If I get divorced, will I automatically get half of the property?
In my house, if there is one piece of pie left, and two people who want it, we cut it down the middle. The Pennsylvania Divorce Code isn’t so simple: property is divided on the basis of “equitable” distribution. Equitable is a lawyer’s word for fair, and that may or may not be a 50-50 split. There are some obvious reasons for this: 50-50 may not be fair if the spouse’s circumstances are different. To use the pie example, suppose that one family member has already eaten the bulk of the pie, and the other hasn’t had a single piece.
Factors Affecting Equitable Distribution of Property
Rather than leave it totally to a Judge’s discretion, the Pennsylvania legislature included in the Divorce Code a list of 13 factors which should be considered. The factors determining how property is divided include the length of the marriage, the financial situation of each party, including their sources of income and opportunities for future acquisition of property, whether a party has custody of minor children, and the contributions of each party to the acquisition of marital property, including the contribution of a party as homemaker.
One factor that is not supposed to be considered is which party was at fault in causing the marriage to end. This is consistent with the purposes of Pennsylvania’s no-fault Divorce Law, which include a desire to “(g)ive primary consideration to the welfare of the family rather than the vindication of private rights or the punishment of matrimonial wrongs.”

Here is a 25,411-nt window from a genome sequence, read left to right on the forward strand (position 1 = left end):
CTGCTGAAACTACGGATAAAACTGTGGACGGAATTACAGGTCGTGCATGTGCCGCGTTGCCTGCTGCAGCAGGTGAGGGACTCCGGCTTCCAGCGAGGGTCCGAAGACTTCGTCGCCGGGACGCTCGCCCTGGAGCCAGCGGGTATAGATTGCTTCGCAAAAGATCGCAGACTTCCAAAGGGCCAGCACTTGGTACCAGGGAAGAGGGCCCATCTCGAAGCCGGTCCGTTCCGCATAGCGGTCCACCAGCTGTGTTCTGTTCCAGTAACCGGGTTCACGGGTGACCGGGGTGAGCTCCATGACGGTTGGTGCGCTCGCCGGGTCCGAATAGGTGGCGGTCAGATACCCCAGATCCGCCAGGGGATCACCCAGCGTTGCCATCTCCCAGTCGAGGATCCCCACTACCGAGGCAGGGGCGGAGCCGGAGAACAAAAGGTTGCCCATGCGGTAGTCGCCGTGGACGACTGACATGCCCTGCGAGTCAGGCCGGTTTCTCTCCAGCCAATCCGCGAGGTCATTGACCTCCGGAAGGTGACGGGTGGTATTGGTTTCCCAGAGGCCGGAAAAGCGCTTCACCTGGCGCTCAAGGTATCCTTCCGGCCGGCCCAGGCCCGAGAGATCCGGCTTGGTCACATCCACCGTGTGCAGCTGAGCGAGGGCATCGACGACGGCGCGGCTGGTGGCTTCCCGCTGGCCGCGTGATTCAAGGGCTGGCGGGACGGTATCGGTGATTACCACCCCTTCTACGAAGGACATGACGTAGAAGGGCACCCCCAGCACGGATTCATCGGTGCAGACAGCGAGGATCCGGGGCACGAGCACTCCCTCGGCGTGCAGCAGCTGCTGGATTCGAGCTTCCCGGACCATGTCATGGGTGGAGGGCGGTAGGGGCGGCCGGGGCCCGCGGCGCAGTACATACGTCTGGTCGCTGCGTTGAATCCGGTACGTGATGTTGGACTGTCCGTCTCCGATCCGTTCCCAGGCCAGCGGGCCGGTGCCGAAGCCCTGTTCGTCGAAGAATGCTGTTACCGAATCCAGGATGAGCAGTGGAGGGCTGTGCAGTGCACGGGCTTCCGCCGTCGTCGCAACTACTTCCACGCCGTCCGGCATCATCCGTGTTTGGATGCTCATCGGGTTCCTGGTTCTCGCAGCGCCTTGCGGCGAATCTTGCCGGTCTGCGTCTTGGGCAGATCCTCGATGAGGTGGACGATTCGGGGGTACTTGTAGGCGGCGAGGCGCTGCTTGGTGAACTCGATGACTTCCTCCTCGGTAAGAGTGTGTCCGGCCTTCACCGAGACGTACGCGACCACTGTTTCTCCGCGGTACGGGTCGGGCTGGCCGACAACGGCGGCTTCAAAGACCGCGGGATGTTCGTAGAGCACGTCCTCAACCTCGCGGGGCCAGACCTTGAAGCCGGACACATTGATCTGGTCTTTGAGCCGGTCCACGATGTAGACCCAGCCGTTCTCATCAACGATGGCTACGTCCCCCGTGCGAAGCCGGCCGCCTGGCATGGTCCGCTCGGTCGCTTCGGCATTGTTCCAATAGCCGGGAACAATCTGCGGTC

How Property Rights are Decided in a Pennsylvania Divorce Case
If the only asset the parties have is money, dividing the property is fairly easy. In many cases this doesn’t work well. Sometimes, the largest asset is the marital home. You can’t cut this in half. In some cases, the home is sold. One spouse might be given the opportunity to buy out the other. If children are involved, there are times when the sale is delayed, to allow the children to remain in the home for some period of time.
When one, or both parties owns a pension, there are several choices. If there are other assets, the other spouse might be given some or all of those assets, in order to offset the value of the pension. If a part of the pension is being divided, the Divorce Decree might include a special order, known as a Qualified Domestic Relations Order (QRDRO), which could require that a portion of the pension be paid to the other spouse.
What Happens to Debts in a Divorce?
If either or both parties have debts that have been incurred during the marriage, a Divorce Court should take these into consideration. Sometimes the debt partially offsets assets: for example, if a house or car has been financed, the value is based on the difference between the value, and the payoff on the loan or mortgage.
If the debt is joint, and one spouse is supposed to pay it, the other party should know that this does not mean that the creditor has released them. If the debt isn’t paid, they may be liable for the debt, or have their credit affected. With mortgages, this problem can sometimes be avoided at the time of the Divorce, either by re-financing the home, or obtaining a release from the bank.